Shortly after he started working at Mardigian Library more than 20 years ago, Bob Fraser was invited to start attending the collection development library meetings on U-M Ann Arbor’s campus.
Fraser accepted. And, once there, he saw opportunities for a stronger Ann Arbor, Flint and Dearborn partnership. After a year or so of actively listening, Fraser began to research resources and ask questions.
“I’d come to the group and say, ‘Can we negotiate a single contract that includes all three campus libraries since we are one university?’ Previously, everything was done on a campus level,” said Fraser, associate director for graduate programs, research and scholarly communication and Mardigian Library librarian. “Something that is standard practice today started with a question. It has stretched the library funding incredibly, allowing us to offer resources for students and faculty otherwise beyond our reach.”
In addition to working to change the thinking behind the library collections on the three campuses to a “one university” approach, he was a champion for faculty governance and promoted technological advancements to enhance teaching and research.
For Fraser’s accomplishments and dedication to his students, he earned the 2016 University Librarian Achievement Award, which is presented for exceptional distinction reflected in active and innovative career achievements in library, archival or curatorial services. He was formally recognized at the Faculty Awards Recognition Dinner at the University of Michigan Museum of Art.
“When I was in high school, the yearbook staff put in the statements about each person. Mine said, ‘Enjoys doing useful things.’ It’s nice to see that people still think that is true,” Fraser said. “But there are so many people who have done so much in the University of Michigan library system. I was floored that the committee had chosen me.”
But he shouldn’t be so surprised, said Associate Professor of English Emerita Sheryl Pearson, who nominated Fraser for the award.
“Bob is an unsung hero. He works modestly behind the scenes and gets little acknowledgement or recognition for what he does. He has long provided teaching and research support for faculty and helped graduate education in countless ways big and small,” Pearson said. “He’s really good at helping to bridge ideological divides and advancing toward practical solutions. And he’s a man of great integrity.”
He’s the type of educator who will sit in a graduate level course—one he is neither teaching nor taking—so he can better prepare the students he advises.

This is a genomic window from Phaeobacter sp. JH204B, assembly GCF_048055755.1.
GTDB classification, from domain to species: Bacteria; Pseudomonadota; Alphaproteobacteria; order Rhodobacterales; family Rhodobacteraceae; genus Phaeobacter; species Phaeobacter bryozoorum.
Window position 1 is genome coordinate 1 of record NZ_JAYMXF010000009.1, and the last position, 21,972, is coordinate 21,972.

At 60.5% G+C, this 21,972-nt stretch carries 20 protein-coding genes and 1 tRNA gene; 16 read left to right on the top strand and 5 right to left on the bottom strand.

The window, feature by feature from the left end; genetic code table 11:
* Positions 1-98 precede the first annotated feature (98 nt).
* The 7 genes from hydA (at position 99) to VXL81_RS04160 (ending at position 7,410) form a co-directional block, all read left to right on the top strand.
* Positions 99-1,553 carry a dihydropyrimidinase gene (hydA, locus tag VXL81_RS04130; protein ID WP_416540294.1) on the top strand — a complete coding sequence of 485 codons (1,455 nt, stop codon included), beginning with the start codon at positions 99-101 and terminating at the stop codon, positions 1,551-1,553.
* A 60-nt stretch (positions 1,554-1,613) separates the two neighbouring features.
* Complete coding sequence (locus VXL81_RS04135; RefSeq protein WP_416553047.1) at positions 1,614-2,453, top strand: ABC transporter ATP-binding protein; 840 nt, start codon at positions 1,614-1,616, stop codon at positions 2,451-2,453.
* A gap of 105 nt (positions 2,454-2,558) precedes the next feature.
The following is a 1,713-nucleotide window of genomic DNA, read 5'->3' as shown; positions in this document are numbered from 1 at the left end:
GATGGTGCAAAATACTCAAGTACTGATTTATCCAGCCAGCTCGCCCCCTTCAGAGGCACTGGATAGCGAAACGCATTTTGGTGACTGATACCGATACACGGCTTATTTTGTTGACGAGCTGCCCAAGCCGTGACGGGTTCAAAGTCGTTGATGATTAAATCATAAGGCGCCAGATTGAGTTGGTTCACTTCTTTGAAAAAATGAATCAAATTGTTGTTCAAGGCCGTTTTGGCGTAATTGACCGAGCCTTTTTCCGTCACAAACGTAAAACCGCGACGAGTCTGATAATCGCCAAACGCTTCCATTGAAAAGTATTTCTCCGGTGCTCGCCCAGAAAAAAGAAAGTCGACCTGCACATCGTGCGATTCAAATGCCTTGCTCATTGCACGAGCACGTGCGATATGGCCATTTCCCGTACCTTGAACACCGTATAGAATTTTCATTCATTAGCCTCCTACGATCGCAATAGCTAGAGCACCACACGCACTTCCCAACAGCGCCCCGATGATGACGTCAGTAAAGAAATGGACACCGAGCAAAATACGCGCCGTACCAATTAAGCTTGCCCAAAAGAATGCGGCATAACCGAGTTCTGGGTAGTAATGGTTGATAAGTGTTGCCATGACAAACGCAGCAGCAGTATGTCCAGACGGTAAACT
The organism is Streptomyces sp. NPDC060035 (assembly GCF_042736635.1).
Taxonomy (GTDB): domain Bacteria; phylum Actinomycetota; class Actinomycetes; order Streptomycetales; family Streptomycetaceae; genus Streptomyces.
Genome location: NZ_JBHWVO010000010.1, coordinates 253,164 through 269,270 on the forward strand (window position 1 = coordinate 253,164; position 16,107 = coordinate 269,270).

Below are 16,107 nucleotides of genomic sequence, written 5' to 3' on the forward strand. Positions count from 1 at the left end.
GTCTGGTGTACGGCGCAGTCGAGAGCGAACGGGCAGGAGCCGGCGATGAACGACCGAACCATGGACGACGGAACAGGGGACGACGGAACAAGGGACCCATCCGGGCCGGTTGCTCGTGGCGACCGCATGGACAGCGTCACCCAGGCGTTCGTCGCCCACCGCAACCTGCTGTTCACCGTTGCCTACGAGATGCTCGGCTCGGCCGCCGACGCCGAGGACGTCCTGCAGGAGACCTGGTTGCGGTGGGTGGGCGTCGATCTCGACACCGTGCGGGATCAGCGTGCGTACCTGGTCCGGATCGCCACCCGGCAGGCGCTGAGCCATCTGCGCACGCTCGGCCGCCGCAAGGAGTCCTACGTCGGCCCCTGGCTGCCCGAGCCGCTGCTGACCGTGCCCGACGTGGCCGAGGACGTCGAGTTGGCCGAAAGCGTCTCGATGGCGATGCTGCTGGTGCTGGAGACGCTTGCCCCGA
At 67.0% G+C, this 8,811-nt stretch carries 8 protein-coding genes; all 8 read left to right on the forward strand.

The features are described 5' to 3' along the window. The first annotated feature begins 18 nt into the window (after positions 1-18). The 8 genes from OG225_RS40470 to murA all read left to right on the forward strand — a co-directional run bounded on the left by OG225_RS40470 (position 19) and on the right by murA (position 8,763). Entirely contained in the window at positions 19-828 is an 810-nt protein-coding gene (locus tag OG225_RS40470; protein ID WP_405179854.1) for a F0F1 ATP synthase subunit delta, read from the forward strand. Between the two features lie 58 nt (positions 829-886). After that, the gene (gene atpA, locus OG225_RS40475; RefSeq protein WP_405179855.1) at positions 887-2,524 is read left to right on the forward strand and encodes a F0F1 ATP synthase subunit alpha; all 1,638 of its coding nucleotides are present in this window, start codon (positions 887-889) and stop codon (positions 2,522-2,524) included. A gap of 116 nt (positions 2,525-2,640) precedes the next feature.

“I might not have formal training in what they are studying, but I still want students to have an intelligent dialogue with me about their projects,” he said. “I want them to be able to explain what they are doing and why it is important. If they can explain it to me, it will help them explain it in the future to their bosses, peers and others.”
As UM-Dearborn’s compliance lead for the responsible conduct of research, he has routinized the teaching of research ethics.
“We are all here to help our students succeed. Part of my job is to enable you to get through this part of your life as quickly as possibly, with the most credible product as possible.”
And, when stepping into his office, he’ll greet guests with a freshly ground mug of Costa Rican coffee (or green tea if you’d prefer) and conversation, while piano sonata music softly plays and a mantle clock—which belonged to Fraser’s father—charmingly chimes in the background.
“We have students who leave work and drive 60, 80, 100 miles for classes or for a research consultation. They are stressed out,” Fraser said. “It’s important to have them sit down in a comfortable chair, have coffee or tea, and relax. It helps to shift gears and create connections much more quickly. ”
Fraser, who has formally studied and taught internationally, enjoys what he does on campus—especially having his office in a library and having the opportunity to interact with students with diverse backgrounds.
“I see the human experience as a great adventure: a choir with many voices,” he said. “Some of the voices are contemporary. Some are historical. But having the opportunity to hear all of those voices enriches me.”